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dc.contributor.authorWittenberg, Eve
dc.contributor.authorBharel, Monica
dc.contributor.authorBridges, John F.P.
dc.contributor.authorWard, Zachary
dc.contributor.authorWeinreb, Linda
dc.date2022-08-11T08:09:45.000
dc.date.accessioned2022-08-23T16:41:57Z
dc.date.available2022-08-23T16:41:57Z
dc.date.issued2016-07-01
dc.date.submitted2016-08-16
dc.identifier.citation<p>Ann Fam Med. 2016 Jul;14(4):359-64. doi: 10.1370/afm.1937. <a href="http://dx.doi.org/10.1370/afm.1937">Link to article on publisher's site</a></p>
dc.identifier.issn1544-1709 (Linking)
dc.identifier.doi10.1370/afm.1937
dc.identifier.pmid27401425
dc.identifier.urihttp://hdl.handle.net/20.500.14038/39989
dc.description.abstractPURPOSE: Best-worst scaling (BWS) is a survey method for assessing individuals' priorities. It identifies the extremes-best and worst items, most and least important factors, biggest and smallest influences-among sets. In this article, we demonstrate an application of BWS in a primary care setting to illustrate its use in identifying patient priorities for services. METHODS: We conducted a BWS survey in 2014 in Boston, Massachusetts, to assess the relative importance of 10 previously identified attributes of Papanicolaou (Pap) testing services among women experiencing homelessness. Women were asked to evaluate 11 sets of 5 attributes of Pap services, and identify which attribute among each set would have the biggest and smallest influence on promoting uptake. We show how frequency analysis can be used to analyze results. RESULTS: In all, 165 women participated, a response rate of 72%. We identified the most and least salient influences on encouraging Pap screening based on their frequency of report among our sample, with possible standardized scores ranging from+1.0 (biggest influence) to -1.0 (smallest influence). Most important was the availability of support for issues beyond health (+0.39), while least important was the availability of accommodations for personal hygiene (-0.27). CONCLUSIONS: BWS quantifies patient priorities in a manner that is transparent and accessible. It is easily comprehendible by patients and relatively easy to administer. Our application illustrates its use in a vulnerable population, showing that factors beyond those typically provided in health care settings are highly important to women in seeking Pap screening. This approach can be applied to other health care services where prioritization is helpful to guide decisions.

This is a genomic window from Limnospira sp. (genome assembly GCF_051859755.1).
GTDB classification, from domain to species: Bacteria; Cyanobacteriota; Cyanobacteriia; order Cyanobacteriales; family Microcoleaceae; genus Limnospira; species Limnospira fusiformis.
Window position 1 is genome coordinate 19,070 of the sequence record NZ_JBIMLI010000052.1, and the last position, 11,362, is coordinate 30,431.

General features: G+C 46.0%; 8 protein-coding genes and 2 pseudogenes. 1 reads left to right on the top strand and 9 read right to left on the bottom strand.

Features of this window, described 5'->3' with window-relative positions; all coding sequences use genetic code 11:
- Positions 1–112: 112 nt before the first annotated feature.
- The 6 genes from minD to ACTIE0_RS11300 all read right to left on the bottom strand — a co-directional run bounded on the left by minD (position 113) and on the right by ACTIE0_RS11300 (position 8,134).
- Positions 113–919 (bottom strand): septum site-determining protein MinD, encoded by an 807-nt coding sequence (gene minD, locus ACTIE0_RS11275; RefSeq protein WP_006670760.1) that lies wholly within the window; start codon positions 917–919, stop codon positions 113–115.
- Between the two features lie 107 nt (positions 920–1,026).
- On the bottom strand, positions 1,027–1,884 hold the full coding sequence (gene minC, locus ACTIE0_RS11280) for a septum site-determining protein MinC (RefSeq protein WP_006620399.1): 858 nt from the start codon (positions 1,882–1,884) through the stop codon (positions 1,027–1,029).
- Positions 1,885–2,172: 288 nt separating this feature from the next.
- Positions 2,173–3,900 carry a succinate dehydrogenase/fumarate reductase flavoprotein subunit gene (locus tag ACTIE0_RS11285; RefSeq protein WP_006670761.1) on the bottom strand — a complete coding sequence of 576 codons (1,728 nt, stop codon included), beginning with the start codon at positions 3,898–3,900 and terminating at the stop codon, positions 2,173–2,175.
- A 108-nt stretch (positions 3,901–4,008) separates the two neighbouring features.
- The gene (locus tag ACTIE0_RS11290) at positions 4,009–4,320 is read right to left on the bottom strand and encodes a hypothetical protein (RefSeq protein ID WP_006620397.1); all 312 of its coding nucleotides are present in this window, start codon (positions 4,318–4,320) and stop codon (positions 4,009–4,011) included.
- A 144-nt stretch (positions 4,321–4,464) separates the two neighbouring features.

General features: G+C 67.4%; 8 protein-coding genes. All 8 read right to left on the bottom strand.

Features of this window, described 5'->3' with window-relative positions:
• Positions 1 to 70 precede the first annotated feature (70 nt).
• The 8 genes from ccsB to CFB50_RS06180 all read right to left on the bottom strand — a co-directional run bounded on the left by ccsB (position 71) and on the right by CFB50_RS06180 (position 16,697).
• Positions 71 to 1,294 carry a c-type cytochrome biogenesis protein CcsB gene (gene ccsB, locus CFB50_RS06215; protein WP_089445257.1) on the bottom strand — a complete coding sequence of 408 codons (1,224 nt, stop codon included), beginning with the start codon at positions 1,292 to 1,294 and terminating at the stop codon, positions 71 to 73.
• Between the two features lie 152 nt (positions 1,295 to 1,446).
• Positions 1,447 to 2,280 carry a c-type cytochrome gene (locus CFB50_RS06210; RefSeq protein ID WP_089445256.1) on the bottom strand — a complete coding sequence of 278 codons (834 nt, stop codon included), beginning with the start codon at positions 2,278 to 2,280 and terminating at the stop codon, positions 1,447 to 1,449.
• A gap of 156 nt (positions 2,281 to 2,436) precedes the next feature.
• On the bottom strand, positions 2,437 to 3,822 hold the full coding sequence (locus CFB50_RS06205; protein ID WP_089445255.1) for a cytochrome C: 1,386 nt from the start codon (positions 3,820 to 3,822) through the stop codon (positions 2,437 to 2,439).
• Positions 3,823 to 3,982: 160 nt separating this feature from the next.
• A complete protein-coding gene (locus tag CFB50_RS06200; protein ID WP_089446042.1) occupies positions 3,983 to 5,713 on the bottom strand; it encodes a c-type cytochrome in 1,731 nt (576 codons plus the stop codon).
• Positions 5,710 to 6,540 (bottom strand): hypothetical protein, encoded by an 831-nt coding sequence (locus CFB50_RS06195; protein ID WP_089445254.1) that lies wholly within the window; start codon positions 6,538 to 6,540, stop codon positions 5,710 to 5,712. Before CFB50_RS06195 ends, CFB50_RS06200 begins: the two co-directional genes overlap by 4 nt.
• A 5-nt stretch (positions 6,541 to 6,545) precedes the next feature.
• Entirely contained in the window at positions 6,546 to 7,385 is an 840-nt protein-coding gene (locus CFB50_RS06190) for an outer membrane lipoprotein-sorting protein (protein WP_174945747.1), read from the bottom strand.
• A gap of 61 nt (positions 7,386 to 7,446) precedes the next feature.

dc.language.isoen_US
dc.relation<p><a href="http://www.ncbi.nlm.nih.gov/entrez/query.fcgi?db=pubmed&cmd=Retrieve&list_uids=27401425&dopt=Abstract">Link to Article in PubMed</a></p>
dc.relation.urlhttps://www.ncbi.nlm.nih.gov/pmc/articles/PMC4940467/
dc.subjectbest-worst scaling
dc.subjectcervical cancer
dc.subjectconjoint analysis
dc.subjecthomeless
dc.subjectmethods
dc.subjectstated preferences
dc.subjectvulnerable populations
dc.subjectBehavior and Behavior Mechanisms
dc.subjectCommunity Health and Preventive Medicine
dc.subjectFamily Medicine
dc.subjectHealth Services Administration
dc.subjectObstetrics and Gynecology
dc.subjectWomen's Health
dc.titleUsing Best-Worst Scaling to Understand Patient Priorities: A Case Example of Papanicolaou Tests for Homeless Women
dc.typeArticle
dc.source.journaltitleAnnals of family medicine
dc.source.volume14
dc.source.issue4
dc.identifier.legacycoverpagehttps://escholarship.umassmed.edu/oapubs/2799
dc.identifier.contextkey8985277
html.description.abstract<p>PURPOSE: Best-worst scaling (BWS) is a survey method for assessing individuals' priorities. It identifies the extremes-best and worst items, most and least important factors, biggest and smallest influences-among sets. In this article, we demonstrate an application of BWS in a primary care setting to illustrate its use in identifying patient priorities for services.</p> <p>METHODS: We conducted a BWS survey in 2014 in Boston, Massachusetts, to assess the relative importance of 10 previously identified attributes of Papanicolaou (Pap) testing services among women experiencing homelessness. Women were asked to evaluate 11 sets of 5 attributes of Pap services, and identify which attribute among each set would have the biggest and smallest influence on promoting uptake. We show how frequency analysis can be used to analyze results.</p> <p>RESULTS: In all, 165 women participated, a response rate of 72%. We identified the most and least salient influences on encouraging Pap screening based on their frequency of report among our sample, with possible standardized scores ranging from+1.0 (biggest influence) to -1.0 (smallest influence). Most important was the availability of support for issues beyond health (+0.39), while least important was the availability of accommodations for personal hygiene (-0.27).</p> <p>CONCLUSIONS: BWS quantifies patient priorities in a manner that is transparent and accessible. It is easily comprehendible by patients and relatively easy to administer. Our application illustrates its use in a vulnerable population, showing that factors beyond those typically provided in health care settings are highly important to women in seeking Pap screening. This approach can be applied to other health care services where prioritization is helpful to guide decisions.</p>
dc.identifier.submissionpathoapubs/2799
dc.contributor.departmentDepartment of Family Medicine and Community Health
dc.source.pages359-64


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